The cast spent time together on and off the set. One time, Don Calfa, (Paulie) organized a barbeque where he roasted a suckling pig. He is quite the chef. It was unbelievable! The locations of New York and North Carolina (for the Hamptons), were pretty great. It was a great experience and it’s pretty cool to be involved with a movie that’s referenced on different shows. It’s become an iconic ’80s comedy.

As an actor, how do you prepare for a role?

Every actor has their own technique. I try to embrace and embody the character in my own personal way. It’s important to know your character inside and out and how it relates to the other characters and the story itself. Once you are in front of the camera, trust your instincts.

In your opinion, what is it about Weekend at Bernie’s that resonates with fans to this day?

I think every new generation of young adults that are going through that desperate transition from school to real life can relate to it. I also think this demographic shares a specific sense of humor. Another element that keeps the movie alive is that those who saw it originally share it with the next generation.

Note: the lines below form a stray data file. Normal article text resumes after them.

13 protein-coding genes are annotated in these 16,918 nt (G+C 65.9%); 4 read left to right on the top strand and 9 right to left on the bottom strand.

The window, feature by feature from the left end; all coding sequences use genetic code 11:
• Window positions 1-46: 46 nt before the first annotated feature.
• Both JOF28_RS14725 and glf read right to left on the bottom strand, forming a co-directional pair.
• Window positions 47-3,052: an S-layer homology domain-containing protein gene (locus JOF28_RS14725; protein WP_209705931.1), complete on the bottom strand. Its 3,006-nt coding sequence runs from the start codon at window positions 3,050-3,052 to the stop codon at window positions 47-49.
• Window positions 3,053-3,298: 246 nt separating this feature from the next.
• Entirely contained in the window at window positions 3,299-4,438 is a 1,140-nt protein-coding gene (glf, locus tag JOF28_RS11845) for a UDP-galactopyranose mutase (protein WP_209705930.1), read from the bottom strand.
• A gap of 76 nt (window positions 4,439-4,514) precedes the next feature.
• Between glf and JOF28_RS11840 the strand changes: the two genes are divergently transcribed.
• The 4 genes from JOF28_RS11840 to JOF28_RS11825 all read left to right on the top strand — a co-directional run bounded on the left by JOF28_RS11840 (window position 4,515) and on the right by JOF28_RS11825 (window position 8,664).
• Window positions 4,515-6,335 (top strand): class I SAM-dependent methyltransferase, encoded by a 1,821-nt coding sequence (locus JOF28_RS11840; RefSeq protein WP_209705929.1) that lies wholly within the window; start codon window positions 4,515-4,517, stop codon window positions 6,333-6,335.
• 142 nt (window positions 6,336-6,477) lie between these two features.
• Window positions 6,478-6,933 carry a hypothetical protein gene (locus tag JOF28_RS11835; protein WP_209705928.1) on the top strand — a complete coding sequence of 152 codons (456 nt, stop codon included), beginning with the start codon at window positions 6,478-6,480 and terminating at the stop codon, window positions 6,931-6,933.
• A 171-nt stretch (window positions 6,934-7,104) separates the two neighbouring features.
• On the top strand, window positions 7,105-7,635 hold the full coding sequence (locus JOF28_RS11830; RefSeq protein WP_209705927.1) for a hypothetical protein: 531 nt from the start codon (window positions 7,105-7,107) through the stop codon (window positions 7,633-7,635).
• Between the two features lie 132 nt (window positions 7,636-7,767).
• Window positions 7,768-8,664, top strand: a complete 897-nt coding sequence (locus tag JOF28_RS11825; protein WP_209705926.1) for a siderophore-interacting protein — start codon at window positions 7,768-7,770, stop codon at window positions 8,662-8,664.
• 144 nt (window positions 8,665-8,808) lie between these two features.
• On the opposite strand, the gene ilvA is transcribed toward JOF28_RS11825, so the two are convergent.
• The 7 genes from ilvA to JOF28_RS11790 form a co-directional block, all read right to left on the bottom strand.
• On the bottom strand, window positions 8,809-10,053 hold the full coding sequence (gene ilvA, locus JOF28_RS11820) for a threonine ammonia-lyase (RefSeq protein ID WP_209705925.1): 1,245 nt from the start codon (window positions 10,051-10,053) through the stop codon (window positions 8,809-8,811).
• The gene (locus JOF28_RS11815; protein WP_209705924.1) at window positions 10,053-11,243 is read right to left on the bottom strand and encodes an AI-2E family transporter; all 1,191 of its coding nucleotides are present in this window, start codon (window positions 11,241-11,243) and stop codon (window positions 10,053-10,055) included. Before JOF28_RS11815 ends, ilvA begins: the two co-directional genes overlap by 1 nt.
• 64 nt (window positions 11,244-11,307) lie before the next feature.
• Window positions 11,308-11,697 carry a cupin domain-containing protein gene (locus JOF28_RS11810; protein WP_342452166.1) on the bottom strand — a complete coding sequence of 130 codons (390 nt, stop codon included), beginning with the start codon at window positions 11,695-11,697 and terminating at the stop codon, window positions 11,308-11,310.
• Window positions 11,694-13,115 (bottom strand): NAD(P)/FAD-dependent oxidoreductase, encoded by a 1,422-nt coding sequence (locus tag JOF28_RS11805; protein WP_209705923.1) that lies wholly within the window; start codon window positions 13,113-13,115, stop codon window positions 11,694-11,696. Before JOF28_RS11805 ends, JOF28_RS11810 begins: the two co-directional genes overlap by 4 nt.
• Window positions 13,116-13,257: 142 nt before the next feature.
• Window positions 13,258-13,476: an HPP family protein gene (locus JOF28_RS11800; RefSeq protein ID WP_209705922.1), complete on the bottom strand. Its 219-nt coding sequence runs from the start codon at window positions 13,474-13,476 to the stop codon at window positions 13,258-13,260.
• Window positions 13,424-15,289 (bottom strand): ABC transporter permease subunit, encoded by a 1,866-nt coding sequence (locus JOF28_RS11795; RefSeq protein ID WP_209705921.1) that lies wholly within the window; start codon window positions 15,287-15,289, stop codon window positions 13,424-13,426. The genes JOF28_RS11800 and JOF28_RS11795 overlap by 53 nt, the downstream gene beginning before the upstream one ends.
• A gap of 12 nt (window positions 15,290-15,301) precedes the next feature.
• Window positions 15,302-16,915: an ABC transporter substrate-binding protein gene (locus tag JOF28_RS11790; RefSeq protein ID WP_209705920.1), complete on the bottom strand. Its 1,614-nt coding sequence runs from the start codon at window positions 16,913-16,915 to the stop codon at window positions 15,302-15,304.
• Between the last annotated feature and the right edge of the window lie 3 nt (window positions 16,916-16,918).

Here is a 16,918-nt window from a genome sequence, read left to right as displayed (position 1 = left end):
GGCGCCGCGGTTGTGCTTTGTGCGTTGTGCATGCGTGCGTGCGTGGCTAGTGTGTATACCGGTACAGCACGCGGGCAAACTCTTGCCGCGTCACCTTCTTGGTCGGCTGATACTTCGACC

What’s the last great movie you saw?

I’m a big fan of foreign movies. The Indian movie The Lunchbox with Irrfan Khan from Life of Pi and Slumdog Millionaire is one of the most wonderful movies I’ve seen recently.

If you could star on any current television show, which one would you choose?

I have a secret desire to be on Dancing with the Stars, because of my background in dance. I know, collective groan… I just wonder if I could survive it. But right now there is so much incredible television. I love Orange is the New Black, Fargo and Modern Family. The online streaming series are a whole new frontier of quality programming.

What’s the best meal you’ve ever eaten?

When I was pregnant with my daughter, EVERYTHING was the best meal ever. I was in an airport with my husband and I hadn’t eaten for awhile. I was STARVING!!!!… in a pregnancy way. We ordered a hamburger. My husband said it was a pretty nasty airport burger, but it was the best thing I had EVER eaten.